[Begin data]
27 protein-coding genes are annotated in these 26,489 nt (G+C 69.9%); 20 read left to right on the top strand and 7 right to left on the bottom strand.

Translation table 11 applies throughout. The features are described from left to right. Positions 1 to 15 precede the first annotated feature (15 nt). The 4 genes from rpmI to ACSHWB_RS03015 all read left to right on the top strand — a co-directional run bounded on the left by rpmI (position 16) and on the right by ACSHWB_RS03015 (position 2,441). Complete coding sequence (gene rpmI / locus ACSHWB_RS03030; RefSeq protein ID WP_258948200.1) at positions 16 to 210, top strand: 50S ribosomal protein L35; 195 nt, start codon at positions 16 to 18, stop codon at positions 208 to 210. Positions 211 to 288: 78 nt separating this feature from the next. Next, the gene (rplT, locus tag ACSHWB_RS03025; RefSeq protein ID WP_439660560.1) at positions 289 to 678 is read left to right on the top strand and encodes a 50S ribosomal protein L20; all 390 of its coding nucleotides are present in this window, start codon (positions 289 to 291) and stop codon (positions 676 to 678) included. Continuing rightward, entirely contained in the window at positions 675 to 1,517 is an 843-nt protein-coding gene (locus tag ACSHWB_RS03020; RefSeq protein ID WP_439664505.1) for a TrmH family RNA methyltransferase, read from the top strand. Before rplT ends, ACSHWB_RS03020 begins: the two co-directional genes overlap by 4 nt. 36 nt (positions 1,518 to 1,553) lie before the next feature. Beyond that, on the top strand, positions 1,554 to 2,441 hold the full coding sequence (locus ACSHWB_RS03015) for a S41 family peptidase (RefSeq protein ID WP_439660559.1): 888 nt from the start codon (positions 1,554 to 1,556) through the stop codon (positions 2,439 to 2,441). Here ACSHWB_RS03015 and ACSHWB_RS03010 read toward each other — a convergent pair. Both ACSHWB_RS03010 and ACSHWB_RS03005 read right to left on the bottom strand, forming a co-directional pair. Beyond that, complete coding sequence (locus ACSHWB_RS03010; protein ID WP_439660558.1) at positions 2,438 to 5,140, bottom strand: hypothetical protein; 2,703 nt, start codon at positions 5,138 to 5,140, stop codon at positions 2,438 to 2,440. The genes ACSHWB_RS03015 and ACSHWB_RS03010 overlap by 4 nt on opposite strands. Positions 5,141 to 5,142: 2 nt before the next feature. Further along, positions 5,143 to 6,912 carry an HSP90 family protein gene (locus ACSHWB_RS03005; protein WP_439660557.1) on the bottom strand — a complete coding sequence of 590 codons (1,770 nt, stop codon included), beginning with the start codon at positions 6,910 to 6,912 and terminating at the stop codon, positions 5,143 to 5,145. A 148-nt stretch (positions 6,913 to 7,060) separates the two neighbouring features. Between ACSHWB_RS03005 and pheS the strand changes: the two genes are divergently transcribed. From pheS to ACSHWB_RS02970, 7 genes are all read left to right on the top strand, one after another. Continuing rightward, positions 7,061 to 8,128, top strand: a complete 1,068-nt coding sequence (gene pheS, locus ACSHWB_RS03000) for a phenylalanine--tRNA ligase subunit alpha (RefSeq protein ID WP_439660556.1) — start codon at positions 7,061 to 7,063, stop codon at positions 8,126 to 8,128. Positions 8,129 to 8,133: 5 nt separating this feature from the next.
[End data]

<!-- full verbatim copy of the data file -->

27 protein-coding genes are annotated in these 26,489 nt (G+C 69.9%); 20 read left to right on the top strand and 7 right to left on the bottom strand.

Translation table 11 applies throughout. The features are described from left to right. Positions 1 to 15 precede the first annotated feature (15 nt). The 4 genes from rpmI to ACSHWB_RS03015 all read left to right on the top strand — a co-directional run bounded on the left by rpmI (position 16) and on the right by ACSHWB_RS03015 (position 2,441). Complete coding sequence (gene rpmI / locus ACSHWB_RS03030; RefSeq protein ID WP_258948200.1) at positions 16 to 210, top strand: 50S ribosomal protein L35; 195 nt, start codon at positions 16 to 18, stop codon at positions 208 to 210. Positions 211 to 288: 78 nt separating this feature from the next. Next, the gene (rplT, locus tag ACSHWB_RS03025; RefSeq protein ID WP_439660560.1) at positions 289 to 678 is read left to right on the top strand and encodes a 50S ribosomal protein L20; all 390 of its coding nucleotides are present in this window, start codon (positions 289 to 291) and stop codon (positions 676 to 678) included. Continuing rightward, entirely contained in the window at positions 675 to 1,517 is an 843-nt protein-coding gene (locus tag ACSHWB_RS03020; RefSeq protein ID WP_439664505.1) for a TrmH family RNA methyltransferase, read from the top strand. Before rplT ends, ACSHWB_RS03020 begins: the two co-directional genes overlap by 4 nt. 36 nt (positions 1,518 to 1,553) lie before the next feature. Beyond that, on the top strand, positions 1,554 to 2,441 hold the full coding sequence (locus ACSHWB_RS03015) for a S41 family peptidase (RefSeq protein ID WP_439660559.1): 888 nt from the start codon (positions 1,554 to 1,556) through the stop codon (positions 2,439 to 2,441). Here ACSHWB_RS03015 and ACSHWB_RS03010 read toward each other — a convergent pair. Both ACSHWB_RS03010 and ACSHWB_RS03005 read right to left on the bottom strand, forming a co-directional pair. Beyond that, complete coding sequence (locus ACSHWB_RS03010; protein ID WP_439660558.1) at positions 2,438 to 5,140, bottom strand: hypothetical protein; 2,703 nt, start codon at positions 5,138 to 5,140, stop codon at positions 2,438 to 2,440. The genes ACSHWB_RS03015 and ACSHWB_RS03010 overlap by 4 nt on opposite strands. Positions 5,141 to 5,142: 2 nt before the next feature. Further along, positions 5,143 to 6,912 carry an HSP90 family protein gene (locus ACSHWB_RS03005; protein WP_439660557.1) on the bottom strand — a complete coding sequence of 590 codons (1,770 nt, stop codon included), beginning with the start codon at positions 6,910 to 6,912 and terminating at the stop codon, positions 5,143 to 5,145. A 148-nt stretch (positions 6,913 to 7,060) separates the two neighbouring features. Between ACSHWB_RS03005 and pheS the strand changes: the two genes are divergently transcribed. From pheS to ACSHWB_RS02970, 7 genes are all read left to right on the top strand, one after another. Continuing rightward, positions 7,061 to 8,128, top strand: a complete 1,068-nt coding sequence (gene pheS, locus ACSHWB_RS03000) for a phenylalanine--tRNA ligase subunit alpha (RefSeq protein ID WP_439660556.1) — start codon at positions 7,061 to 7,063, stop codon at positions 8,126 to 8,128. Positions 8,129 to 8,133: 5 nt separating this feature from the next.